The Kate Stoneman Chair in Law and Democracy

The Kate Stoneman Chair in Law and Democracy

The Kate Stoneman Chair in Law and Democracy was originally established to bring distinguished visiting professors to Albany Law School. In 2007, the Law School changed the position to a permanent chair to commemorate Kate Stoneman's extraordinary achievements and to ensure that her contributions to society are recognized and continued at Albany Law School by inspiring new generations of students in the legal profession.

Katherine "Kate" Stoneman

Katherine "Kate" Stoneman became the first woman admitted to practice law in New York, paving the way for thousands who followed. She did so against enormous odds; supporting herself as a teacher, she worked nights, weekends, and summers as a clerk to an Albany lawyer until she graduated in 1898. She was the first woman to pass the New York State Bar Exam, but her application to join the bar was rejected because of her gender. She then launched a successful campaign to amend the Code of Civil Procedure to permit the admission of qualified applicants without regard to sex or race. She was a leading activist in three major reform movements of her day: suffrage, temperance, and world peace.

The Kate Stoneman Visiting Professors

Marina Angel, Fall 2006 
Professor of Law at Temple University's Beasley School of Law. B.S., Barnard College; J.D., Columbia Law School. Focuses on improving the status of women and minorities in the legal profession and reforming the profession in order to make their advancement possible. Has aided individual colleagues and students in career counseling. Since 2001 has compiled statistics on the status of women in the legal profession within the state of Pennsylvania, with results presented in the Pennsylvania Bar Association's "Annual Report Card."

Ann Shalleck, Spring 2006
Professor of Law, Director of the Women and the Law Program and the Carrington Shields Scholar at American University's Washington College of Law. She has expertise in clinical legal education, legal theory, Family Law and child welfare. She has been a presenter at many conferences on clinical legal education, gender & the law, and gender and international human rights; she organized a symposium on domestic violence and achieving gender equality; and she has authored many books and articles on clinical education, child welfare and women's rights.

Qudsia Mirza, Fall 2004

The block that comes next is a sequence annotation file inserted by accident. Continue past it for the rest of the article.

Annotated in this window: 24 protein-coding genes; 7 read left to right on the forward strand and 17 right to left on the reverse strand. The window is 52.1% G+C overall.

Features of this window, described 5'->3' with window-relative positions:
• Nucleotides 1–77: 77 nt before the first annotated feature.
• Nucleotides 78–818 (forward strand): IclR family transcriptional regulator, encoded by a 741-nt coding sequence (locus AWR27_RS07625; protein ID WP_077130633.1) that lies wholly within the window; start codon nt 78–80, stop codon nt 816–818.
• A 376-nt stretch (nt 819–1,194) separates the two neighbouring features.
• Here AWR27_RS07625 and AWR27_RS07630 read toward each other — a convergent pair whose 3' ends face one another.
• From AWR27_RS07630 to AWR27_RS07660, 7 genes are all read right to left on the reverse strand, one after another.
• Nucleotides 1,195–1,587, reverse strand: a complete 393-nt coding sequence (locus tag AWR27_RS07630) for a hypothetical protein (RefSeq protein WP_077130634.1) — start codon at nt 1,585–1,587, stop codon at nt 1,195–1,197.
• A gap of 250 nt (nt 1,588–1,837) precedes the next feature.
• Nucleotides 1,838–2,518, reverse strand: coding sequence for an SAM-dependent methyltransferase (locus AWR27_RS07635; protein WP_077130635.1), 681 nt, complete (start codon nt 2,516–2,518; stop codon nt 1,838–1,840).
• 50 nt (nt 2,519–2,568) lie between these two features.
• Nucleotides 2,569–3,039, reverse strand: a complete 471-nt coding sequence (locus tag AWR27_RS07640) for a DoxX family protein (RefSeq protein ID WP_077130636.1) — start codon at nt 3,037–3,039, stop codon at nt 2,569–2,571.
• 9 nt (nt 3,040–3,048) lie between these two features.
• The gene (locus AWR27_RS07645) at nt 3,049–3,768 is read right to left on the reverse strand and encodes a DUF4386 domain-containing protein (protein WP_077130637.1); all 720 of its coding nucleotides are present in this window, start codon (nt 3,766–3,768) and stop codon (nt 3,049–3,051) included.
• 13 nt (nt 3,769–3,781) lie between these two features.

Senior lecturer in law at the University of East London; LL.B., University of East Anglia; LL.M., London School of Economics and Political Science. Widely published in the areas of discrimination law in the United Kingdom and Islamic Law and regularly advises trade unions, local authorities, and other constituencies on aspects of discrimination law and legal reform.

Dianne Otto, Spring 2004
Associate professor of Law at the University of Melbourne. Teaches in the areas of human rights, international law and criminal law. Research interests include utilizing feminist, postcolonial and queer theory to reveal voices that are marginalized by mainstream international legal discourse. Currently researching economic and social rights in Australia and rethinking notion of the "indivisibility" of human rights with a focus on gender. Recent publications include chapters in Reaching Beyond Words: Giving Meaning to Economic, Social and Cultural Rights; Women and International Human Rights Law; Laws of the Postcolonial; and Security in a Post-Cold War World.

Justice Yvonne Mokgoro, 2003
Judge of the Constitutional Court of South Africa; B.Juris, LL.B., LL.M., University of Bophuthatswana; LL.M., University of Pennsylvania. Also, Legal Profession's Woman of the Year, University of Pretoria: Pretoria Centre for Human Rights; Professor Emeritus, Department of Jurisprudence and Comparative Law, University of Pretoria; Professor Emeritus, Department of Indigenous Law, University of South Africa. Throughout her career she has written extensively, presented papers and participated in a myriad of international conference, seminars and workshops in South Africa and around the world, in sociological jurisprudence and particularly on human rights, customary law, focusing on the impact of law on society generally, and on women and children specifically.

Penelope Andrews, 2002
Penelope Andrews, associate professor, City University of New York Law School at Queens College; B.A., LL.B., University of Natal in Durban; LL.M., Columbia University School of Law. Also visiting professor, University of Natal in Durban, South Africa, and the University of Maryland School of Law in Baltimore; and lecturer in the Department of Legal Studies at La Trobe University in Melbourne, Australia. Contributor, The South African Constitution and the Enforcement of Rights, South African Journal of Human Rights, Journal of Gender, Race, and Justice, and Women and International Human Rights Law.

Martha F. Davis, 2000
Martha F. Davis, legal director for NOW Legal Defense and Education Fund (LDEF) in New York City; A.B., Harvard; J.D., University of Chicago; B.A., M.A, Oxford University. At NOW LDEF, oversees advocacy in economic justice, violence against women, education, reproductive rights, and employment. Author of Brutal Need: Lawyers and the Welfare Rights Movement, 1960-1973 (Yale UP); published widely on sex equality, poverty law, and legal history in law reviews and newspaper op-ed pieces.